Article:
Byron Syvinski Found Guilty on Seven Charges in Little Girl's Beating
Byron Syvinski assaulted Am-Marie Martin in June of 2011
ANCHORAGE – Am-Marie Martin will be 9 years old next month and said she’s looking forward to starting 4th grade.
The little girl’s skull was fractured last summer when 33-year-old Byron Syviniski punched her multiple times while trying to steal her bike, outside of her home in Midtown Anchorage.
After four hours of deliberation, the jury returned Wednesday afternoon with guilty verdicts on all seven counts Syvinski was charged with – including assault and robbery in the first-degree. And they scheduled sentencing for October.
Am-Marie’s mother, Andrea Dunwoody, was relieved.
"I wanted the first-degree, which is the intent to do harm to somebody, and I'm glad they came back and said he was guilty of that, that's the one thing I was worried about them taking off,” said Dunwoody, outside of the courtroom.
Dunwoody said she was happy there were witnesses to testify.
“Very appreciative of them being there, and being able to see what I wasn't able to see for her.”
Dunwoody said she will likely sue both Syvinski and Providence Hospital - which released Syvinski from its psychiatric ward the day before he beat Am-Marie.
Just minutes before Syvinski beat up Am-Marie, he punched Robert Delreal, who lives in the same neighborhood. The jury found Syvinski guilty of 4th-degree assault for that attack.
On the final day of Byron Syvinski's trial, Assistant District Attorney Robert Henderson told the jury Syviniski's choice to get high on bath salts is not an excuse for punching then 7-year-old Am-Marie Martin multiple times.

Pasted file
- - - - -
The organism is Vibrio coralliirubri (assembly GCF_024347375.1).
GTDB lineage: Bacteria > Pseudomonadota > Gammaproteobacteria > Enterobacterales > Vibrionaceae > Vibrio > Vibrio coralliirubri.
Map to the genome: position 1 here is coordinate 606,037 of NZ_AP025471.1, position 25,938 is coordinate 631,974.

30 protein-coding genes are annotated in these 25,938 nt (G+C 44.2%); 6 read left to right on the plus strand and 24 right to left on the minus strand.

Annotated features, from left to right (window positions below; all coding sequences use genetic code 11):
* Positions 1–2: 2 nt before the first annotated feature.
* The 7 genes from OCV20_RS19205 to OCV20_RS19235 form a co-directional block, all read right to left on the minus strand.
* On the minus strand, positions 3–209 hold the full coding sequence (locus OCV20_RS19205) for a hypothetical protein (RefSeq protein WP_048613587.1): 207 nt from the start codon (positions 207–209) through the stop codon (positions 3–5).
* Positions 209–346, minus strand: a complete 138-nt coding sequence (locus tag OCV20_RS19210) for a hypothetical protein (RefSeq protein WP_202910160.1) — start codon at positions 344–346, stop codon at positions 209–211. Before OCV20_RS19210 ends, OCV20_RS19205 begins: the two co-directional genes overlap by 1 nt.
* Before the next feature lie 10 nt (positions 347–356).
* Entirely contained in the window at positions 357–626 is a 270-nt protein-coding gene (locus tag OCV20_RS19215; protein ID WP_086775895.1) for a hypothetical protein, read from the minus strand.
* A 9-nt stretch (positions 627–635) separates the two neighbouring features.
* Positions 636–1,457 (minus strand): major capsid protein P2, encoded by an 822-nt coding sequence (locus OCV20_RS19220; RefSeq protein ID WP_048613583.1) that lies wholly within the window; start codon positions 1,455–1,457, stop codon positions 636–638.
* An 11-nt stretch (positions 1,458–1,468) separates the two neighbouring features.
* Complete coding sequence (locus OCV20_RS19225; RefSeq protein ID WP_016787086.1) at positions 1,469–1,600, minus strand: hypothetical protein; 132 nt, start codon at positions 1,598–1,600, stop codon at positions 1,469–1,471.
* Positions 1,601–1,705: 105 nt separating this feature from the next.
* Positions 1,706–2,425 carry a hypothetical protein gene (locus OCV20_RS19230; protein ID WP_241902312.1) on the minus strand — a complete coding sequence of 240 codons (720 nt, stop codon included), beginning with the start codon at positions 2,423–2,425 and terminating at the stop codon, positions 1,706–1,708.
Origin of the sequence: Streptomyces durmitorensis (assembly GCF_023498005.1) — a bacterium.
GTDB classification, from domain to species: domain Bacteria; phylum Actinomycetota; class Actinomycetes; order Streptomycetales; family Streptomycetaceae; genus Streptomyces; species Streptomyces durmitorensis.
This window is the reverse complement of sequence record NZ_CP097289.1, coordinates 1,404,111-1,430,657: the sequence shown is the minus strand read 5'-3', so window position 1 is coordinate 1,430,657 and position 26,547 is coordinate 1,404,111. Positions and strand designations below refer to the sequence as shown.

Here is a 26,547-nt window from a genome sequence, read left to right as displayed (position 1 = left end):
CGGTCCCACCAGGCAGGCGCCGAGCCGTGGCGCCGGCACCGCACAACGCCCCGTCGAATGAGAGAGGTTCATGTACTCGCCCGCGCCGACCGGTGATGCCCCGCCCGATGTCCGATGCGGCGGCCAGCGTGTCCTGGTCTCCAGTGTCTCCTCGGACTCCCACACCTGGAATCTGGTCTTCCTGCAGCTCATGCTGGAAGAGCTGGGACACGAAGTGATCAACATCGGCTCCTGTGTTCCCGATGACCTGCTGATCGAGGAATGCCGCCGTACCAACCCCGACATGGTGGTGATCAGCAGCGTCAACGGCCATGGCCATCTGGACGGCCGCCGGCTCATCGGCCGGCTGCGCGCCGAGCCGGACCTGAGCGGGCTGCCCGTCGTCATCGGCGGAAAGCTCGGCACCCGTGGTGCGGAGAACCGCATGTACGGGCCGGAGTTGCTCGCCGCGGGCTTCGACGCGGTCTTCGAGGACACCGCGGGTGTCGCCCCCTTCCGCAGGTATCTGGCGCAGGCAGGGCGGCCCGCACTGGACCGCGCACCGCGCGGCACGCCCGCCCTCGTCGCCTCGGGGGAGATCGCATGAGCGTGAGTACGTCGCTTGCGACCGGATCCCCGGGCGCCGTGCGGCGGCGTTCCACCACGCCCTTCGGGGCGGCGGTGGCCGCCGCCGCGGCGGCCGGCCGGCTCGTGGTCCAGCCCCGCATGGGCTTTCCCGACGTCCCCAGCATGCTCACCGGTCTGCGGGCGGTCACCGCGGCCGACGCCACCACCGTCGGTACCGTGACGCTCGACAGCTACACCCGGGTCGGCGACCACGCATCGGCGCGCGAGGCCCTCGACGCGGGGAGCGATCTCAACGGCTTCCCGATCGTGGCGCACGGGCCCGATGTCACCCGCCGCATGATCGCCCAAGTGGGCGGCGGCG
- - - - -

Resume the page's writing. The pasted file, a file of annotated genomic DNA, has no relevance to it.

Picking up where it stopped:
“At the moment he is standing over Am-Marie, at the moment he pulls his arm back did he have the intent to hit her? Did he have intent to cause physical injury?”
“When he punched Am-Marie, he hit her with such force that it cracked the top of her skull,” said Henderson during his closing argument.
The attack left Am-Marie with brain injury, which she is still recovering from.
Syvinski's attorney, Krista Maciolek, argued her client should be found guilty of assault in the second degree, and not the more serious charge of assault in the first degree.
“It was just simply bad timing on Am-Marie’s part that she was out there by herself,” said Maciolek.
In her closing argument Wednesday, Maciolek urged the jury to consider the definition of a dangerous instrument - which was one of the factors playing into the difference between a first or second-degree assault.
Maciolek argued that Mr. Syvinski's hands do not constitute a dangerous instrument.
“There's no dangerous instrument, there's no weapon, there's nothing more than reckless behavior,” said Maciolek.
But state attorney Rob Henderson said a dangerous instrument is anything that can cause death or serious injury.
“Frankly ladies and gentlemen, when Syvinski's hands, when applied to Am-Marie, are like using two-by-fours.”